Rep. Ehrhardt asks Collins to make a distinction between what S-Corps can capitalize versus what they can expense. “If they’re putting their money into their business into, say, machinery that the IRS requires them to capitalize, they don’t expense.” In other words, they <i>do</i> get taxed on money they put into their businesses.
Collins is stuttering. Now he’s found his thread, drawing a distinction between buying machinery and hiring people.”
Valencia thanks Collins for his book. He notes that $500,000 is closer to the 99% versus 1% distribution than is $250,000. Which would Collins prefer?
“The $250 level is a good marker” but none of these are cut-offs and shouldn’t be seen that way. [Huh?] Now he’s saying that investment returns are undertaxed. He’s arguing that the disproportionate percentage of income tax paid by the rich is evidence of the disparity in income.
Valencia asks where he sees the middle class, in income.
Collins: The middle three quintiles. Household incomes under $100,000.
Rep. Joy Hearn asked about taxes at different levels of government.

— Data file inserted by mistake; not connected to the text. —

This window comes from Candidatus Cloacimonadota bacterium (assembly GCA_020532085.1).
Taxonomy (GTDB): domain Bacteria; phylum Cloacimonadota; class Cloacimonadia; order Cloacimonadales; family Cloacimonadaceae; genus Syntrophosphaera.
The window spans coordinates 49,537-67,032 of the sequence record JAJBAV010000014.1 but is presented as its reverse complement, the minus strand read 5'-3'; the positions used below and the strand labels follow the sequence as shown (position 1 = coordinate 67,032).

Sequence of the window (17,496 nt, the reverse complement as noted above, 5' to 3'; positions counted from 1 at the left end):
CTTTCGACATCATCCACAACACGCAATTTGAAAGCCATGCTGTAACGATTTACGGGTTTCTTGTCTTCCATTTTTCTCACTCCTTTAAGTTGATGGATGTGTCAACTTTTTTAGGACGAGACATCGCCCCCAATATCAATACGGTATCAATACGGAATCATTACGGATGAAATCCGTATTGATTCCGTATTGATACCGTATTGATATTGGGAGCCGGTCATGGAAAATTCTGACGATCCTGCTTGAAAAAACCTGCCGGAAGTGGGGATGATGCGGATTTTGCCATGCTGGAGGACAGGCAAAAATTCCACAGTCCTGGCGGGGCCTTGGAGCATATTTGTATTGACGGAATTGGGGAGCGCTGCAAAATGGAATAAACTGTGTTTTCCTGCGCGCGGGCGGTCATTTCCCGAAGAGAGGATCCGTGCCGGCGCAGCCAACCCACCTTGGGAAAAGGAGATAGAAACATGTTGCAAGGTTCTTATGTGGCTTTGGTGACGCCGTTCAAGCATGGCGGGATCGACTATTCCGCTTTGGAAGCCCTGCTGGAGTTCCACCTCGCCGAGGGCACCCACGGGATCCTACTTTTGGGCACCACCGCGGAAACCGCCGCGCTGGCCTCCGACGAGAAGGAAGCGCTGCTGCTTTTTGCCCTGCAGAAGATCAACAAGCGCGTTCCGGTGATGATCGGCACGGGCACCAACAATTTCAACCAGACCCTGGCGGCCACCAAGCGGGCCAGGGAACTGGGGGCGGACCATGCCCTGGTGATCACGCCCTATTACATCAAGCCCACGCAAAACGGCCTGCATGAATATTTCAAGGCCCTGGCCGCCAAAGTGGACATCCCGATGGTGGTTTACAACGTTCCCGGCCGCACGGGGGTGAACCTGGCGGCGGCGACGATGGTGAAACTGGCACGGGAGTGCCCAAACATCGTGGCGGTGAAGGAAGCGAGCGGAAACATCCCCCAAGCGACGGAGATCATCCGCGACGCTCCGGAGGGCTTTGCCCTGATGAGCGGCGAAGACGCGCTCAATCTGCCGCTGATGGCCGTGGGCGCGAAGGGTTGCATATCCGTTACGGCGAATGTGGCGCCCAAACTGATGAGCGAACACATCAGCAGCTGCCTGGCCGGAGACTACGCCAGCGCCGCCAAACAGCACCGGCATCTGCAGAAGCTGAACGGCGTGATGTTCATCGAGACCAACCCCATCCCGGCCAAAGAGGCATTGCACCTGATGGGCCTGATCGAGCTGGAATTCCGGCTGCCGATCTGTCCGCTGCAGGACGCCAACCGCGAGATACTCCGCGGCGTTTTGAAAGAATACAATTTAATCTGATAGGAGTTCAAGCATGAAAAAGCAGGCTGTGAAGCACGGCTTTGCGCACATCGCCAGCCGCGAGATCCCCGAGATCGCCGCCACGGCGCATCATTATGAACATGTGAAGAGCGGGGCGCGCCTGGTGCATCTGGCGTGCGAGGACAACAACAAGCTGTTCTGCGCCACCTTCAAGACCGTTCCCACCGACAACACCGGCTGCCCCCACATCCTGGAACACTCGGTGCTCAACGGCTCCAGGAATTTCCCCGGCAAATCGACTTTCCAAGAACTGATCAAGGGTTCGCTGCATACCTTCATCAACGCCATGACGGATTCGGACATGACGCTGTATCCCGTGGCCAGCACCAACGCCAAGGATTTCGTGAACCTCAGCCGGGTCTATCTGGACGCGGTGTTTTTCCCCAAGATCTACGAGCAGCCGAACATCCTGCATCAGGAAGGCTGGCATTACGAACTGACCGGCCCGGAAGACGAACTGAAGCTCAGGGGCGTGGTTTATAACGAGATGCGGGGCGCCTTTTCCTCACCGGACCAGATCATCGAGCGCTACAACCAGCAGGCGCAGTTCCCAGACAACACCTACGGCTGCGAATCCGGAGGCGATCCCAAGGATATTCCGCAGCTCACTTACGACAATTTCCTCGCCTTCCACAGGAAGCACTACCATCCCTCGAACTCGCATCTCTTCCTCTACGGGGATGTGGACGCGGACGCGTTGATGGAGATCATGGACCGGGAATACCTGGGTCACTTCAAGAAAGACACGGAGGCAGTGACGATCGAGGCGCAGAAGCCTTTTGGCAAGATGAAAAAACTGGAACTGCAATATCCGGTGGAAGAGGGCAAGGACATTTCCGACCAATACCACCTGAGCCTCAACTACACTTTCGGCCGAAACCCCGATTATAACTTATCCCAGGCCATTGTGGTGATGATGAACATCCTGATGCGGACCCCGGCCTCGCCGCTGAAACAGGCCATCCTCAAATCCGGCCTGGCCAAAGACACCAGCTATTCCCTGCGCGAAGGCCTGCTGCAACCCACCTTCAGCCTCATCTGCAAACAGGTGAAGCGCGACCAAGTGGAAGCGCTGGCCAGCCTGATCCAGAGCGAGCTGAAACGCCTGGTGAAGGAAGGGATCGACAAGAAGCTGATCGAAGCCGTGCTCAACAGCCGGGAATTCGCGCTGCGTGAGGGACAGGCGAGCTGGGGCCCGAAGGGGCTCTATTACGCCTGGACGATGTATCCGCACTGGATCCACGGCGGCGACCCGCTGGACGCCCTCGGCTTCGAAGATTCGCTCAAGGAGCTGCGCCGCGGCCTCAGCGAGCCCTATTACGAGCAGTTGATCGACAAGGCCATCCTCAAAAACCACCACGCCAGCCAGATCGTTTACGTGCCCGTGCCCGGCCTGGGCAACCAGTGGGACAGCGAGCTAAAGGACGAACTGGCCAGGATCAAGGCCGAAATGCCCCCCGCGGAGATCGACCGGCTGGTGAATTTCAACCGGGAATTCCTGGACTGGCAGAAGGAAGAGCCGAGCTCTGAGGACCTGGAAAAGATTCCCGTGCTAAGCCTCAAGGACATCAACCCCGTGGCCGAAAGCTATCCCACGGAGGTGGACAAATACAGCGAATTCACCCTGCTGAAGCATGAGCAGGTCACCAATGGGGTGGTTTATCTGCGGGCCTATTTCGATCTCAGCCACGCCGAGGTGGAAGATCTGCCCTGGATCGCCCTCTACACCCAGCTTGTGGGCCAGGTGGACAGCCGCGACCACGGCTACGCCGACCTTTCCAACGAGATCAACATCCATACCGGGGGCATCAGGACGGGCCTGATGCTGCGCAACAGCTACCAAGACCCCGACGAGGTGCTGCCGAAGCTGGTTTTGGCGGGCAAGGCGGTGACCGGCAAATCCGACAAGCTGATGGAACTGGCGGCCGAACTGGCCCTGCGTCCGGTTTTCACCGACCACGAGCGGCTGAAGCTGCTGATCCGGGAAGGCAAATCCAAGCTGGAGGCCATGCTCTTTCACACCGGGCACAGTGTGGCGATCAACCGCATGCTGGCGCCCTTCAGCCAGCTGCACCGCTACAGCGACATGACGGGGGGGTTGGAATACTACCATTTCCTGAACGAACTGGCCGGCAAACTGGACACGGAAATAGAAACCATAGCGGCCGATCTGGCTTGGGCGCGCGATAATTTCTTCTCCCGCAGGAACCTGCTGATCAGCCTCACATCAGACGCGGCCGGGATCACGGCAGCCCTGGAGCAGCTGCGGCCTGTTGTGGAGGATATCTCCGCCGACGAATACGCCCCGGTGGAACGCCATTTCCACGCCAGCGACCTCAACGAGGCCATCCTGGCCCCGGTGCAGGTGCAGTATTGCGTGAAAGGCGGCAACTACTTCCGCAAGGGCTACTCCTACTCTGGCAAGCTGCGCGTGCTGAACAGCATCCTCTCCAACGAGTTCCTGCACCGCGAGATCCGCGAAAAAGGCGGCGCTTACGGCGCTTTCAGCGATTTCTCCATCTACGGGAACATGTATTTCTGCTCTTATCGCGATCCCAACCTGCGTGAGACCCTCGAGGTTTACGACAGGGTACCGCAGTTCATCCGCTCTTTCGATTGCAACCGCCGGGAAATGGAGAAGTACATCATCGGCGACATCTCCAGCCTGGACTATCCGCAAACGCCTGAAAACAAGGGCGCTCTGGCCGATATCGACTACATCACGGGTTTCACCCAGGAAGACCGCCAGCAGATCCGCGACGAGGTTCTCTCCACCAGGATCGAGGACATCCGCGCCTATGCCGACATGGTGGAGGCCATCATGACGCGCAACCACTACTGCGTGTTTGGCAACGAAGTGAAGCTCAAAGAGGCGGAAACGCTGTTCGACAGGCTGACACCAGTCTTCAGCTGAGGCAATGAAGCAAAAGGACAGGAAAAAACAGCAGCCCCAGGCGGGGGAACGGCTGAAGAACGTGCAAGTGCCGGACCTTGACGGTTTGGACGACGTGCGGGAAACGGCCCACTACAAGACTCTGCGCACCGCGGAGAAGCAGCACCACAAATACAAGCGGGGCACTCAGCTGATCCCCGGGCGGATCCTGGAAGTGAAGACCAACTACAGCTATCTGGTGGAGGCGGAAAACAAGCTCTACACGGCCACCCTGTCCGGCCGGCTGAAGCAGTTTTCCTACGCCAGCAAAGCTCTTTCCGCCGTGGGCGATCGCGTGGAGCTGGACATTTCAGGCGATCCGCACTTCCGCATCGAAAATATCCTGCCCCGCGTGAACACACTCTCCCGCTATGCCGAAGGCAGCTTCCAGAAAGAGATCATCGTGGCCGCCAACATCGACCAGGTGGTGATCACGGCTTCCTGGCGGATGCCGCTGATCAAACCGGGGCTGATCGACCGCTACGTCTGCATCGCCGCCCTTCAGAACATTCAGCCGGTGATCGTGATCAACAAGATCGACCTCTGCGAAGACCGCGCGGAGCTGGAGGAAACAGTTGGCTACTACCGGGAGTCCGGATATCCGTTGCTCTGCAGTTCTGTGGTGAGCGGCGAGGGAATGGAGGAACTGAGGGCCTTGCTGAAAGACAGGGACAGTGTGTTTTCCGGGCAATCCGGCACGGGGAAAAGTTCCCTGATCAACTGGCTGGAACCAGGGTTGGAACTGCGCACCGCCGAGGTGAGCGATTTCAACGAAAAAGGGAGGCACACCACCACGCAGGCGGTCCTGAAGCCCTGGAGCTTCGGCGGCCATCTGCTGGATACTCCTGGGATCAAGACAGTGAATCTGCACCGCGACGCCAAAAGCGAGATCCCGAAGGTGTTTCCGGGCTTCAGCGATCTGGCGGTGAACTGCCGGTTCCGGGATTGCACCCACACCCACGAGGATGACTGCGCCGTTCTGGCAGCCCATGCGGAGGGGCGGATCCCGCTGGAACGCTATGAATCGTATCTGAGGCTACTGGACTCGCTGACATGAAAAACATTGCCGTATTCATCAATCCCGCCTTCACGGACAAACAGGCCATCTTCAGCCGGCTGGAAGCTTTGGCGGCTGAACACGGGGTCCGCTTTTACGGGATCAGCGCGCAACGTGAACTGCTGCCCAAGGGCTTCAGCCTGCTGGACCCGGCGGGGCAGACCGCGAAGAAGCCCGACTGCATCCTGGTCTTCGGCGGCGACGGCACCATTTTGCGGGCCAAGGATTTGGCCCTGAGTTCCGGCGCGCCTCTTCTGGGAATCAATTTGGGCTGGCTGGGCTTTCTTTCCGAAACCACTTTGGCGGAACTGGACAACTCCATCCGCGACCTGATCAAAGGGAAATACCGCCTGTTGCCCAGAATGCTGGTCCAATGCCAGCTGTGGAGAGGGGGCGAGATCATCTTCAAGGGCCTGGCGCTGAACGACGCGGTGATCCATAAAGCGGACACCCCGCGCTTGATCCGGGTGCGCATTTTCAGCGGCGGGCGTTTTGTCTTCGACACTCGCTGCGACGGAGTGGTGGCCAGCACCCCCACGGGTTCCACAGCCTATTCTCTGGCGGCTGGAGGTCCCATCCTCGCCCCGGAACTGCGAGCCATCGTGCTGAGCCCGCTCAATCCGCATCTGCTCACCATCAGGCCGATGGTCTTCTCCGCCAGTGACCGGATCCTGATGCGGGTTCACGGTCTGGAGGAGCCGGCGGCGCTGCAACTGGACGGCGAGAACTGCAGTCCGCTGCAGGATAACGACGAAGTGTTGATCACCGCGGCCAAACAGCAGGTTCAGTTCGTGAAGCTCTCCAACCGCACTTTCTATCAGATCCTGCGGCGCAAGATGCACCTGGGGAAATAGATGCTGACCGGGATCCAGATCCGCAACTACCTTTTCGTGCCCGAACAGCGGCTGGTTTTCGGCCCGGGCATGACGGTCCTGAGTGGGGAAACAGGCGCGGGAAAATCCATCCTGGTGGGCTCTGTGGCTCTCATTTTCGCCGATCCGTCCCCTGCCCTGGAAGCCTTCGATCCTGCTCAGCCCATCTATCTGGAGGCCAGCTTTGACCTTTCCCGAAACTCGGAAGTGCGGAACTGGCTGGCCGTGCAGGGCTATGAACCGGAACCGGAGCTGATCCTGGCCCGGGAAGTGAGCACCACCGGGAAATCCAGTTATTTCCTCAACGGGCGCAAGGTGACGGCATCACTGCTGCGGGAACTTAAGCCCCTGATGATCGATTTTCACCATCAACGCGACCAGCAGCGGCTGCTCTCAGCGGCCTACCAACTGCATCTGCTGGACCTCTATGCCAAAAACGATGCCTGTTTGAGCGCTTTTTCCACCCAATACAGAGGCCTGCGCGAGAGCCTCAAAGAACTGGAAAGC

Collins is saying that he wants to reverse the trend of shifting obligations down toward localities. [Which completes the circle: centralizing tax and spend decision, moving it away from the people.]
Hearn points out that RI had high property taxes before the cuts in income taxes.
Gary Sasse and Pat Crowley are up. Crowley quipped that he’s never before been to the right of Sasse.
Crowley says there hasn’t been a reputable study showing that tax increases cause people to leave. [Not true.] He says the members of NEA-RI urge the committee to raise taxes.
Sasse says he thinks there are studies that taxes make a difference. “They aren’t the only factor,” but they do make a difference.
Sasse is trying to articulate a middle road between business groups that predict “armegeddon” if any marginal tax increases are passed and the other side that predicts calamity if they aren’t.
He says that he supported the tax reform. “Having said that,” he says the state cannot ignore the economic reality that it faces.
Sasse wants them to consider “two fundamental questions”: Can the marginal rates be increased without an effect on economic growth, and what would be reasonable?
Sasse: going back to 9.99% would be “extreme” and “unfair.”
He suggests that there “is some room” for adjustment (upward) related to our neighbors on effective tax rates.
He wants to change exemptions and such the rate is effectively 6.25%, but “cosmetically” under 6.
He also says that any increase ought to be tied to good spending policy, not just a new stream. “The issue in this state is not the budget; the issue is getting this economy to move again.”